Judgment Day

Memories of 15 years of awkward and unsatisfying work performance appraisals came flooding back to me when I opened my 5 year old daughter’s school report recently.  School reports or work evaluations, both are deeply flawed, and harmful.

Performance appraisals, always in the case of school reports and usually at the base of most work reviews, are a one-down evaluation by senior people determining another person’s worth and, often by extension, self-esteem.  Judgment in its rawest form.

Judgments and other labels, whether right or wrong, are harmful due to their self-fulfilling nature, becoming law in the mind of the judge and very quickly in the mind of the judged.

Judgments roll off the tongue so easily.  The composers would typically have had a pile of other detached evaluations to bang out at the last minute.  The result is inevitably something rushed and concocted and prone to being totally misconceived (scream if you hear a sport analogy).

But we’re so conditioned to judging and being judged that we think nothing of it.

Tragically, true self-evaluation rarely comes into it (maybe in the form of vain appeal post-judgment).  It seems to be accepted that a person’s worth can only be determined, annually and thoughtlessly, by “experts”, which is outrageous.  This is the antithesis of self-determination and a huge threat to authentic behaviour…and it’s the very nature of the system.

I guess that’s because self-determination and authenticity are a threat to the system.  Their presence tends to ruin the structure of command and control and evaporate the myths that glue a hierarchy.

It’s difficult to feel too sorry for a grown-up who has decided to just sit there and take it.  But is my own daughter being actively TAUGHT to just sit there and take it?  The thought makes my blood freeze; I have clearly seen in traditional work environments what happens when you play forward the effects of this kind of education.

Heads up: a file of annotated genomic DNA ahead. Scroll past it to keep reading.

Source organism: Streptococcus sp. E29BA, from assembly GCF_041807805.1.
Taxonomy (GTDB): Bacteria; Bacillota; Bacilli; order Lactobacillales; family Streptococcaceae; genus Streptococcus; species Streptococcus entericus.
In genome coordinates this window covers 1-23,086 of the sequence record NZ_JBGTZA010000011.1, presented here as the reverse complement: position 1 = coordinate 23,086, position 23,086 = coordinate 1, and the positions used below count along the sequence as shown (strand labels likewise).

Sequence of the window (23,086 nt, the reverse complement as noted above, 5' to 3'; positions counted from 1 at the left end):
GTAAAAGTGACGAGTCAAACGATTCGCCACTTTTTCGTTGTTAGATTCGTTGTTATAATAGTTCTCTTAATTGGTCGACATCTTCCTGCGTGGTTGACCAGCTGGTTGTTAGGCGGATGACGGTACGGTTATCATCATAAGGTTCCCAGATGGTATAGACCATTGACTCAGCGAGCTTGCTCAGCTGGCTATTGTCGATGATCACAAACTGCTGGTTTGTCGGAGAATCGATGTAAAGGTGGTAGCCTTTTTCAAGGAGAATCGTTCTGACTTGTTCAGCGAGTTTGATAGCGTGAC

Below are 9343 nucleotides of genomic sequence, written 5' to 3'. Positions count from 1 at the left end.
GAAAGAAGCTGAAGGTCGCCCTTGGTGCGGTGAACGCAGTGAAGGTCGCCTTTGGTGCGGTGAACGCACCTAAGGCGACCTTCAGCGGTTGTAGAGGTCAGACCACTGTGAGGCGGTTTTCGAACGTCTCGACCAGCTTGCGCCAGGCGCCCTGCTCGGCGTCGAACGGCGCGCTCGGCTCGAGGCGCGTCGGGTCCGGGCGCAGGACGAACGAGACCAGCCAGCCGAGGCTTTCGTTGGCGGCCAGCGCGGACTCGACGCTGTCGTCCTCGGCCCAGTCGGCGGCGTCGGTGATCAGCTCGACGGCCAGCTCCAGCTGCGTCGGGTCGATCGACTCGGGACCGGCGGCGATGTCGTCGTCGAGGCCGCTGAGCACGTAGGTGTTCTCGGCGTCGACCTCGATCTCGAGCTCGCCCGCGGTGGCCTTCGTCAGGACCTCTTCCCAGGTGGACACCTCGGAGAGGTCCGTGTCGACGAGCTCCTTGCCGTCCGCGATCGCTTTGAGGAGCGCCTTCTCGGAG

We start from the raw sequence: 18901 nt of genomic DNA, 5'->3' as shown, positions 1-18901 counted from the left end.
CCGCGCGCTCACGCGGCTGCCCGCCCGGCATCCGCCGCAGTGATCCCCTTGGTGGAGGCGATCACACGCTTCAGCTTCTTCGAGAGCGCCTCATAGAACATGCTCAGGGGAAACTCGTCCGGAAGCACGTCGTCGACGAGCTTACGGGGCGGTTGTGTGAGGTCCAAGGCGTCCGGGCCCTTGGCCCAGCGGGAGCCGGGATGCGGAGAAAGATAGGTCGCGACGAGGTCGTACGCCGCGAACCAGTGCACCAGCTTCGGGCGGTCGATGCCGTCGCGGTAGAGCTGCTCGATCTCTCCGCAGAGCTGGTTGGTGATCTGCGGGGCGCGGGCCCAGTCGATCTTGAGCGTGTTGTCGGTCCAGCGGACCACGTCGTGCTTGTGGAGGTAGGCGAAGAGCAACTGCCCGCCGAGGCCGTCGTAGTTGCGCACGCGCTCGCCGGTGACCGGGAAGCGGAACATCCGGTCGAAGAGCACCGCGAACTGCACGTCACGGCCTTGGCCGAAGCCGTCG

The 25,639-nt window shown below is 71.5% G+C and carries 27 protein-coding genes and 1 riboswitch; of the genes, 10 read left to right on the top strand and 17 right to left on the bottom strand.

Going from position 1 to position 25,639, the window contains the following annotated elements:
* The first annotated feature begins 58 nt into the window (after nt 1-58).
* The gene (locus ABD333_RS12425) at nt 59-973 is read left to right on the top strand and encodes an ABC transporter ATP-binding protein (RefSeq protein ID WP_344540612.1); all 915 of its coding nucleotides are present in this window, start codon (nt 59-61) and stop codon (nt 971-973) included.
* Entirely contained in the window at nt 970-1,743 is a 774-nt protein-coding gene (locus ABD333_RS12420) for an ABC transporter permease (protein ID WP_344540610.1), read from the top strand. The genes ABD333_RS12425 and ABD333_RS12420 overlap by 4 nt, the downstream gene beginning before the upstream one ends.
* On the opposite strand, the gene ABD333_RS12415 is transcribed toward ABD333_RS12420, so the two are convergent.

Some options I am considering, in the face of my children being judged:

1. First of all, let my child be the first person to open the report, not me – I have never understood the sense behind that disempowering ritual.

2. Perhaps accompany them going back to their teacher to debate certain parts of the report.  That sounds like a better bit of experiential learning in itself than most of the curriculum.

3. Even better, in advance of the school report, get them to write their own self-evaluation and submit it to the teacher to review (maybe along with a critique of the teacher, hee hee!).

At all costs, I want my children to know they do not have to meekly accept debilitating practices like Judgment Days at school.  Then perhaps, when they’re adults, they will be better able to ignore the loose flurry of judgments they’ll inevitably be subjected to.


3 comments on “Judgment Day
  1. BLS says:

    Rage against the machine Chris!! I find a good b*llocking, pointing out your weaknesses and flaws and few tears never hurt anyone 😉

  2. TE says:

    The bigger problem is when you stop getting feedback (however inaccurate) – at that point you know you actually don’t count any more. You’ll probably tell me that you have to be strong enough to not care???

    • Chris says:

      Thanks for reading the post. And thank you for the feedback…feedback is a good thing!

      I think I would find it crushing to feel I don’t count. Perhaps it’s human nature to need a feeling of relatedness and involvement.

      A culture of feedback strikes me as a very healthy thing, where people are communicating openly, and hopefully not too judgmentally. Real time feedback can really aid learning, and it promotes that relatedness and involvement.

      I feel the problem arises when the the evaluation is externally initiated and delivered in a top-down, hierarchical way. I just don’t see this as the only way it can be done; there’s a wider choice than year-end evaluation or nothing.

      As far as care goes, I think that not caring is probably the worst option (and I’m not sure that being able not to care implies strength). I care a lot about what other people think, and I want to meet their needs if I can (especially if they were employing me!).

      But when it comes to me, no-one cares about me more than I do (because, understandably, no-one would bother thinking about me as much as I do). So why automatically put other people’s judgment ahead of mine? That doesn’t foster emotional stability and self-respect. Relying on other people’s opinion of me has me bouncing around like a pinball.

      I prefer to see other people’s opinions as data, sometimes useful, but not the whole picture. Just as my blog post is likely to be to you!

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